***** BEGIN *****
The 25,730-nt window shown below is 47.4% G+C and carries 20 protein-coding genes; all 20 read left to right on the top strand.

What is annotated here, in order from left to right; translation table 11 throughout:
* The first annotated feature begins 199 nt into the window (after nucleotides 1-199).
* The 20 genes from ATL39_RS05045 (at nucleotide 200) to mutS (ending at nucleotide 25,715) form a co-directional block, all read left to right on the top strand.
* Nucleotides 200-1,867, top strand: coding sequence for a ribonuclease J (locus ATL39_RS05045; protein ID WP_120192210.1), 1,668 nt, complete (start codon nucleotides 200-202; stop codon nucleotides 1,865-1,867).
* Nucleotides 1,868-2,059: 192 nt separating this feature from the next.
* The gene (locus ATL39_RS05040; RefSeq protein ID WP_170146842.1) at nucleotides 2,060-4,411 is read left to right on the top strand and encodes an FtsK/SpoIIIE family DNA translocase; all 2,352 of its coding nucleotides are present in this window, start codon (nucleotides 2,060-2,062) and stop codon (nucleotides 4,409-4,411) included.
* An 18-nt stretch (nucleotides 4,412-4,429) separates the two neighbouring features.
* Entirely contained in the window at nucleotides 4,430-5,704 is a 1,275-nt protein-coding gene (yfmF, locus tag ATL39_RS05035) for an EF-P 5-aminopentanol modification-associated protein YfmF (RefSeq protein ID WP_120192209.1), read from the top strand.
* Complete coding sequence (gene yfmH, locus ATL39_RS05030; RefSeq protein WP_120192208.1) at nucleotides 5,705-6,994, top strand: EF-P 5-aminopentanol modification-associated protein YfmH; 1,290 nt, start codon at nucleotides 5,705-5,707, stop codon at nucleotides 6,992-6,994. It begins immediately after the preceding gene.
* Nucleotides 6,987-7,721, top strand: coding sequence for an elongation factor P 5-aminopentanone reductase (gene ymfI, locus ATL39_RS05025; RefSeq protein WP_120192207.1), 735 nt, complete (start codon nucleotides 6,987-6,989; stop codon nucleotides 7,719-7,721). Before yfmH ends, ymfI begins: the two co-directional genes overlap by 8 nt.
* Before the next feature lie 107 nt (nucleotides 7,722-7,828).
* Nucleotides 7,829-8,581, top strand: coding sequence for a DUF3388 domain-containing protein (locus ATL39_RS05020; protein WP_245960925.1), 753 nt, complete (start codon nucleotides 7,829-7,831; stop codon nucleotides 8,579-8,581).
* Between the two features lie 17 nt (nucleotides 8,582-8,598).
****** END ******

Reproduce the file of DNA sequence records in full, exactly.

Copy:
The 25,730-nt window shown below is 47.4% G+C and carries 20 protein-coding genes; all 20 read left to right on the top strand.

What is annotated here, in order from left to right; translation table 11 throughout:
* The first annotated feature begins 199 nt into the window (after nucleotides 1-199).
* The 20 genes from ATL39_RS05045 (at nucleotide 200) to mutS (ending at nucleotide 25,715) form a co-directional block, all read left to right on the top strand.
* Nucleotides 200-1,867, top strand: coding sequence for a ribonuclease J (locus ATL39_RS05045; protein ID WP_120192210.1), 1,668 nt, complete (start codon nucleotides 200-202; stop codon nucleotides 1,865-1,867).
* Nucleotides 1,868-2,059: 192 nt separating this feature from the next.
* The gene (locus ATL39_RS05040; RefSeq protein ID WP_170146842.1) at nucleotides 2,060-4,411 is read left to right on the top strand and encodes an FtsK/SpoIIIE family DNA translocase; all 2,352 of its coding nucleotides are present in this window, start codon (nucleotides 2,060-2,062) and stop codon (nucleotides 4,409-4,411) included.
* An 18-nt stretch (nucleotides 4,412-4,429) separates the two neighbouring features.
* Entirely contained in the window at nucleotides 4,430-5,704 is a 1,275-nt protein-coding gene (yfmF, locus tag ATL39_RS05035) for an EF-P 5-aminopentanol modification-associated protein YfmF (RefSeq protein ID WP_120192209.1), read from the top strand.
* Complete coding sequence (gene yfmH, locus ATL39_RS05030; RefSeq protein WP_120192208.1) at nucleotides 5,705-6,994, top strand: EF-P 5-aminopentanol modification-associated protein YfmH; 1,290 nt, start codon at nucleotides 5,705-5,707, stop codon at nucleotides 6,992-6,994. It begins immediately after the preceding gene.
* Nucleotides 6,987-7,721, top strand: coding sequence for an elongation factor P 5-aminopentanone reductase (gene ymfI, locus ATL39_RS05025; RefSeq protein WP_120192207.1), 735 nt, complete (start codon nucleotides 6,987-6,989; stop codon nucleotides 7,719-7,721). Before yfmH ends, ymfI begins: the two co-directional genes overlap by 8 nt.
* Before the next feature lie 107 nt (nucleotides 7,722-7,828).
* Nucleotides 7,829-8,581, top strand: coding sequence for a DUF3388 domain-containing protein (locus ATL39_RS05020; protein WP_245960925.1), 753 nt, complete (start codon nucleotides 7,829-7,831; stop codon nucleotides 8,579-8,581).
* Between the two features lie 17 nt (nucleotides 8,582-8,598).